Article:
This was the game that was, frankly, more than eight years in the making. That’s because it was the last time any girls’ lacrosse team had beaten McDonogh on the field of play. But with a coaching change as well, key injuries, and graduation losses, the Eagles were ripe for a defeat, which occurred on the grounds of U.S. Lacrosse headquarters.

July 6, 2018 — Your national scoring champion

Charlie Rudy has been such a powerfully good player, and for such a long period of time, it’s too easy to overlook her.

How else do you explain the fact that, for the last two years, her local paper, the Independent Journal, has chosen someone else on her team as the Player of the Year for Marin County?

But Rudy still was able to maintain an incredible output of goals, no matter who or where she played. She led the country for the second season in a row with 147 goals, making her your national scoring champion for 2018.

Rudy, after helping Novato (Calif.) to a CIF North Coastal Section championship, took her talents to a national level. She had a hat trick for the South team in the national Under Armour senior all-star girls’ lacrosse game to lead all 44 players. She starts taking classes at the University of Colorado this coming fall.

Rudy’s total joins a number of top performances from the recent past:

2018: Charlie Rudy, Novato (Calif.), 147
2017: Charlie Rudy, Novato (Calif.), 160
2016: Bridget Ruskey, Cape May Courthouse Middle Township (N.J.), 135
2015: Sophia Turchetta, Harvard Bromfield (Mass.), 158
2014: Sophia Turchetta, Harvard Bromfield (Mass.), 170
2013: Daniela McMahon, Saddle River Country Day School (N.J.), 143
2012: Emma Lazaroff, Lafayette Centaurus (Colo.), 143
2011: Alex Moore, Allentown (N.J.), 148
2010: Autumn MacMillin, Tecumseh (Mich.), 157
2009: Katie Ferris, Carthage (N.Y.), 138
2008: Courtney Miller, Chappaqua Horace Greeley (N.Y.) 125
2007: Mallori Selliger, Clarkstown (N.Y.) North, 88
2006: Shannon Smith, West Babylon (N.Y.) 129

July 5, 2018 — United States Coach of the Year: the nominees

The United States Coach of the Year Award is given to a head coach or co-head coaches who made a noticeable difference in the performance of a scholastic field hockey team in a particular season. The coaching performance is not limited to progress made in the year which the award is given.

Here are this year’s nominees:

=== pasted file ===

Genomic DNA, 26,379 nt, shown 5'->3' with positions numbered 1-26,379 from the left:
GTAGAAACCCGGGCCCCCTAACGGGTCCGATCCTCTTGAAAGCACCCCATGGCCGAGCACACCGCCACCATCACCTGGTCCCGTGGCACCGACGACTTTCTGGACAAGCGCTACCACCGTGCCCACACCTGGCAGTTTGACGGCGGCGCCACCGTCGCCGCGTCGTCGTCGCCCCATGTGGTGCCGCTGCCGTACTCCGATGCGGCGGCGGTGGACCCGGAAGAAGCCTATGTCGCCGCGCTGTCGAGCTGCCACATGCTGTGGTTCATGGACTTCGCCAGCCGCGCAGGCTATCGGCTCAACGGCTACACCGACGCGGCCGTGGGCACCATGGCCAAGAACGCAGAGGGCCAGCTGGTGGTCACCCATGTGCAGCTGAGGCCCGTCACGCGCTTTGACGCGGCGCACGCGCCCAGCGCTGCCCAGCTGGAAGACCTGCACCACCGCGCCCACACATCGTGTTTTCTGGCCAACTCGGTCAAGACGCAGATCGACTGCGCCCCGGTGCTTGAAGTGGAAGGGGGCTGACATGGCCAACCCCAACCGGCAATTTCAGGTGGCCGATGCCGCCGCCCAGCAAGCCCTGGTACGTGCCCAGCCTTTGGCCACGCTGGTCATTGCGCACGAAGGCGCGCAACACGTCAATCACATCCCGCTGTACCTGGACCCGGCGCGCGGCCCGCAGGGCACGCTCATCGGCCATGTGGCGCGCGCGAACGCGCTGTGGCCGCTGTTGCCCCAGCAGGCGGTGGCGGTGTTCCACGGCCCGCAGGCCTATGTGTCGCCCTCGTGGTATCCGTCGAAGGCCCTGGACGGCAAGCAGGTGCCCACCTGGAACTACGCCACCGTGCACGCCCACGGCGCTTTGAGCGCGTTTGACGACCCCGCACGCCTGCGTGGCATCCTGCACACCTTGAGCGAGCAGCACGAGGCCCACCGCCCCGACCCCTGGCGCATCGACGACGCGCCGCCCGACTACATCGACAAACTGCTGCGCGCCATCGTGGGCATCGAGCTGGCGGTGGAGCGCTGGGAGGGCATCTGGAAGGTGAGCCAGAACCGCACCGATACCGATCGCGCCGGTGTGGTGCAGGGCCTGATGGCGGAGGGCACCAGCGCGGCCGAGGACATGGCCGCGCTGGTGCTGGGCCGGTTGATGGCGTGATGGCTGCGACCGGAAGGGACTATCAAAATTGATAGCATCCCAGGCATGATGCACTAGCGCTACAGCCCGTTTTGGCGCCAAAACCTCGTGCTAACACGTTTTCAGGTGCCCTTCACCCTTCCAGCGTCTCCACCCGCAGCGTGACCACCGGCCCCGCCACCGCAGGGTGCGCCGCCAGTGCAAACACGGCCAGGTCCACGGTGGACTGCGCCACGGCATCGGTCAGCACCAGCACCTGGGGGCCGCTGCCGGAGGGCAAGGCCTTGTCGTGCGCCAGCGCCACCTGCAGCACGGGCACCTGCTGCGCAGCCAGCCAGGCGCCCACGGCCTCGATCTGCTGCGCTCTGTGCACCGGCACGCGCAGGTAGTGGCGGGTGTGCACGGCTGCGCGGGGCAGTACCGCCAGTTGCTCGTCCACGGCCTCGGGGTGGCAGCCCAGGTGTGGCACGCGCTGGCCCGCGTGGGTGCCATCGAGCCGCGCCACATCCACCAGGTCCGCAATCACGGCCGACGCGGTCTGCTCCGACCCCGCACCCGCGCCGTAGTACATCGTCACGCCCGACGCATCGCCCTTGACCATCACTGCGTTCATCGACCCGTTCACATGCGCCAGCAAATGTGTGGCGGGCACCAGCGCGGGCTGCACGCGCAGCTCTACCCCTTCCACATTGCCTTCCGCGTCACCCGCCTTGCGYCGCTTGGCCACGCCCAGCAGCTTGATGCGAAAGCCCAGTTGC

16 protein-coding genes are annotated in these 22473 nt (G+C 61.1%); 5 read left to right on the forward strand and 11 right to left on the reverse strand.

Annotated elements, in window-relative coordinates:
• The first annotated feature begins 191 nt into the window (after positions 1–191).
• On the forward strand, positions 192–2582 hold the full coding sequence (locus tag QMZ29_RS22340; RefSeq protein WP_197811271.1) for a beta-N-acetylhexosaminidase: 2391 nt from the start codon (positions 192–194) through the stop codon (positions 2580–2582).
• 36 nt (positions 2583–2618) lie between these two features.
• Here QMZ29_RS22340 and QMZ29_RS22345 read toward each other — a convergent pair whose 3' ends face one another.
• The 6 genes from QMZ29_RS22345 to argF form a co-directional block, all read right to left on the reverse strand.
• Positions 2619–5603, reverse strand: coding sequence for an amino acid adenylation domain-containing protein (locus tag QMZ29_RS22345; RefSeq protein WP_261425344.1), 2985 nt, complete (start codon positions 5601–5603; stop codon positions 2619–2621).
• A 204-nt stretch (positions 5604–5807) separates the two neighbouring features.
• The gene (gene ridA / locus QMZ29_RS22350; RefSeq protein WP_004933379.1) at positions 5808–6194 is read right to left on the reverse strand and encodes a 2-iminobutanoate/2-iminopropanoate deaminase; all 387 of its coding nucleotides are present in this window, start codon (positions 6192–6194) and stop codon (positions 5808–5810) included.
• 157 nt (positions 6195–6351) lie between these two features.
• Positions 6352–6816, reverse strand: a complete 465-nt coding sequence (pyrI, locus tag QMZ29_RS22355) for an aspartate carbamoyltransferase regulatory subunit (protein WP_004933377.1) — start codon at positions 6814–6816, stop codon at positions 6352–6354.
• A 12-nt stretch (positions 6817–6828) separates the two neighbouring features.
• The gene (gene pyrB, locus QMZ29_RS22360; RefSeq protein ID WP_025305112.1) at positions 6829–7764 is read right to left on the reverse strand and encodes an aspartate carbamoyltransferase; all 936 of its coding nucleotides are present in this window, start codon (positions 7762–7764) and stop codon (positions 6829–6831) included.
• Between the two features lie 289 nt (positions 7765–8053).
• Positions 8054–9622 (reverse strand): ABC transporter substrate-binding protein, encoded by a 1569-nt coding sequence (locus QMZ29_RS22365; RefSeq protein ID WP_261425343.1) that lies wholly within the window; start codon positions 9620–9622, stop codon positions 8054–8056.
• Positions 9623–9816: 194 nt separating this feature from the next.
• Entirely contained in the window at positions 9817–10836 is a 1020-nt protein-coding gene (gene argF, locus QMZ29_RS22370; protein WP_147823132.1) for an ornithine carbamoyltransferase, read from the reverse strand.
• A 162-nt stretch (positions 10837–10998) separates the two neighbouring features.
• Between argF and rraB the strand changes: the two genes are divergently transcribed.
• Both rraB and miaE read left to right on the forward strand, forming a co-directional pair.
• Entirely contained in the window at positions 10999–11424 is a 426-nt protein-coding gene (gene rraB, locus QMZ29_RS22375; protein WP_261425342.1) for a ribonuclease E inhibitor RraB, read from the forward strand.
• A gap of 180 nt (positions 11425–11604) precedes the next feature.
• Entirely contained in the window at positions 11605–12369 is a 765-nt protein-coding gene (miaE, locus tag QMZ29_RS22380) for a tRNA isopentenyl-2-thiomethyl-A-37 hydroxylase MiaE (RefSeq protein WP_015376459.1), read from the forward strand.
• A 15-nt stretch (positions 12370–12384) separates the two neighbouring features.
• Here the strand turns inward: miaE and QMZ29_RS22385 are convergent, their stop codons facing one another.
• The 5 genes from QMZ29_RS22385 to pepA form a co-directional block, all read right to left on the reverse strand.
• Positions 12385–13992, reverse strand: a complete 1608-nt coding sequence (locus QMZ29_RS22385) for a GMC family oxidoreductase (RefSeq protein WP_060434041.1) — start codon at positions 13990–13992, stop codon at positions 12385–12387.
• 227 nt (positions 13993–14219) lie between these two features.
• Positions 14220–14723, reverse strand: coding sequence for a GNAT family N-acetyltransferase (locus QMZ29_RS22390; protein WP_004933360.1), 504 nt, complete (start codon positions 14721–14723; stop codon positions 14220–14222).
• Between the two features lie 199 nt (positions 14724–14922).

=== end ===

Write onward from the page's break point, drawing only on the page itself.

Jessica Blake, Haddonfield (N.J.) Memorial: Even though the school’s field hockey program had a 90-year head start on girls’ lacrosse, the Bulldogs have reached the same championship level in just 10 years with her in charge since the very start of the program

Kara Connerty, Norwell (Mass.): Won its third state title in four years, getting by its nemesis Cohasett in the process

Michelle Cook, Wellesley (Mass.): In just four years, has turned this program from a mid-pack player into the state Division I champions

Richard DeSomma, South Riding Freedom (Va.): After 23 years as a varsity and club coach, won his first VHSL championship

Kaitlin Doucette, San Diego Torrey Pines (Calif.): Got her players to buy into her system and to handle the expectations in winning the CIF Open Division championship

Danielle Gallagher, Manhasset (N.Y.): Former U.S. women’s national team member guided team to state title only to be let go after the season ended

Kevin Ferry, Marlemont (Ohio): Won school’s first Division II title with an inspirational figure on his coaching staff

Mac Ford, Towson Notre Dame Prep: Guided his team to the IAAM Class “A” playoff title, in the process beating the previously unbeatable McDonogh Eagles and ending their win streak at 198 matches

John McClain, Delray American Heritage (Fla.): In a Wild West of new playing opportunities, he has been able to muster the necessary resources to win the school’s first state championship with a player for the ages

Kevin O’Connell, Honeoye Falls-Lima (N.Y.): Brought a sub-.500 team to the state Class “D” playoffs and made it to the championship final

The recipient will be announced July 13th.